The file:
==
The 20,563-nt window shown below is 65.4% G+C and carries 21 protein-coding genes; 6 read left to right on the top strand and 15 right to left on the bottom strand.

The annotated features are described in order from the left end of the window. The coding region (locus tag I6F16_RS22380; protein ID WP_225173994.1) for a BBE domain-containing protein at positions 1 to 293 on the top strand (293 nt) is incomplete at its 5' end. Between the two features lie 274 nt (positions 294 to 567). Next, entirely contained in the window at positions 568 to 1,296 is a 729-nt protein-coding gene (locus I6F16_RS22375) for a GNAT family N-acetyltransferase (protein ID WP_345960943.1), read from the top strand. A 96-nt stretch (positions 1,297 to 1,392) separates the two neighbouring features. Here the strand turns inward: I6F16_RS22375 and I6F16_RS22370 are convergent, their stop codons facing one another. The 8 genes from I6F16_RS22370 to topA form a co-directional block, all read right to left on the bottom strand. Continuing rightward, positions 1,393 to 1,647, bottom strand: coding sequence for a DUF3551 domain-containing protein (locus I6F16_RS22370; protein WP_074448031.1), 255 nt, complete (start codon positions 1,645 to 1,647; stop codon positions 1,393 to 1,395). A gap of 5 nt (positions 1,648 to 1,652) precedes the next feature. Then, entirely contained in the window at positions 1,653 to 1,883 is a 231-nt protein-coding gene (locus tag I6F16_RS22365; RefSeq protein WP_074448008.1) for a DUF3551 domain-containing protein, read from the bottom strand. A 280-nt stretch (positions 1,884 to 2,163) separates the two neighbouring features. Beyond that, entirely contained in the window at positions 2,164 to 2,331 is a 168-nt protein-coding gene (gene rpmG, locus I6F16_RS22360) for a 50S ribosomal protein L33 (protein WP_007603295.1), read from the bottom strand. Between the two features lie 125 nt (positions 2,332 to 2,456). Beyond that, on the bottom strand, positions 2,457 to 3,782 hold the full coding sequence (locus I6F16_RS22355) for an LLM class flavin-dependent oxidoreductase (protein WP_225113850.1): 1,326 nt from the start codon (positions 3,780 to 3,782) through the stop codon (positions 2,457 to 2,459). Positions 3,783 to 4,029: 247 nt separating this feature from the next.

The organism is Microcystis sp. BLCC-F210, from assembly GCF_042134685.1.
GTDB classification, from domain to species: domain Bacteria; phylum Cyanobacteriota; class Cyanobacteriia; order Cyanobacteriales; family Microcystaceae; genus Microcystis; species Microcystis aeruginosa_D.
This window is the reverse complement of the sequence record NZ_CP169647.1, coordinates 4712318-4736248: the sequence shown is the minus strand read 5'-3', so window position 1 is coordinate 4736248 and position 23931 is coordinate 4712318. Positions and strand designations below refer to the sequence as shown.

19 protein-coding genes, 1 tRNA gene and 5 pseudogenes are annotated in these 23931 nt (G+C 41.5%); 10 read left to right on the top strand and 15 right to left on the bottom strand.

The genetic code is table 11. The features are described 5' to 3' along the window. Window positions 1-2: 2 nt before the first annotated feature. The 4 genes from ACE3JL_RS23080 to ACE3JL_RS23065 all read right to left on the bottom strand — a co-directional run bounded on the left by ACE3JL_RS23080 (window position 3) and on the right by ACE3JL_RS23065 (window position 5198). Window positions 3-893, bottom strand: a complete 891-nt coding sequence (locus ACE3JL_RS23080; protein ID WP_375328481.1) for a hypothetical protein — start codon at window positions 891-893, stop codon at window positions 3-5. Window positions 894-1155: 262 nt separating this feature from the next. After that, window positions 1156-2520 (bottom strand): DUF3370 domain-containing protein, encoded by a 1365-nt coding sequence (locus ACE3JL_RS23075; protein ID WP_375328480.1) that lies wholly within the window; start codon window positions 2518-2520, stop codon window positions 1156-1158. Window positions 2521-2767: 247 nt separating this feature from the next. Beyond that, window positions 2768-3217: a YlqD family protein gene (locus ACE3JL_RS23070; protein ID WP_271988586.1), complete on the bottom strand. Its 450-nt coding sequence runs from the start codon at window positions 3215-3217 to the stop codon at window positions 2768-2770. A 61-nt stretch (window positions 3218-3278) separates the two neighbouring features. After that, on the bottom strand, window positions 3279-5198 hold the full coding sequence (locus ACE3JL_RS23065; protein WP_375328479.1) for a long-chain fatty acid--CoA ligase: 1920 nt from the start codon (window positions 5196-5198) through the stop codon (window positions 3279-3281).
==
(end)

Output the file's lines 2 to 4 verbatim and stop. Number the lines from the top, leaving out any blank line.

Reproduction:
The annotated features are described in order from the left end of the window. The coding region (locus tag I6F16_RS22380; protein ID WP_225173994.1) for a BBE domain-containing protein at positions 1 to 293 on the top strand (293 nt) is incomplete at its 5' end. Between the two features lie 274 nt (positions 294 to 567). Next, entirely contained in the window at positions 568 to 1,296 is a 729-nt protein-coding gene (locus I6F16_RS22375) for a GNAT family N-acetyltransferase (protein ID WP_345960943.1), read from the top strand. A 96-nt stretch (positions 1,297 to 1,392) separates the two neighbouring features. Here the strand turns inward: I6F16_RS22375 and I6F16_RS22370 are convergent, their stop codons facing one another. The 8 genes from I6F16_RS22370 to topA form a co-directional block, all read right to left on the bottom strand. Continuing rightward, positions 1,393 to 1,647, bottom strand: coding sequence for a DUF3551 domain-containing protein (locus I6F16_RS22370; protein WP_074448031.1), 255 nt, complete (start codon positions 1,645 to 1,647; stop codon positions 1,393 to 1,395). A gap of 5 nt (positions 1,648 to 1,652) precedes the next feature. Then, entirely contained in the window at positions 1,653 to 1,883 is a 231-nt protein-coding gene (locus tag I6F16_RS22365; RefSeq protein WP_074448008.1) for a DUF3551 domain-containing protein, read from the bottom strand. A 280-nt stretch (positions 1,884 to 2,163) separates the two neighbouring features. Beyond that, entirely contained in the window at positions 2,164 to 2,331 is a 168-nt protein-coding gene (gene rpmG, locus I6F16_RS22360) for a 50S ribosomal protein L33 (protein WP_007603295.1), read from the bottom strand. Between the two features lie 125 nt (positions 2,332 to 2,456). Beyond that, on the bottom strand, positions 2,457 to 3,782 hold the full coding sequence (locus I6F16_RS22355) for an LLM class flavin-dependent oxidoreductase (protein WP_225113850.1): 1,326 nt from the start codon (positions 3,780 to 3,782) through the stop codon (positions 2,457 to 2,459). Positions 3,783 to 4,029: 247 nt separating this feature from the next.

The organism is Microcystis sp. BLCC-F210, from assembly GCF_042134685.1.
GTDB classification, from domain to species: domain Bacteria; phylum Cyanobacteriota; class Cyanobacteriia; order Cyanobacteriales; family Microcystaceae; genus Microcystis; species Microcystis aeruginosa_D.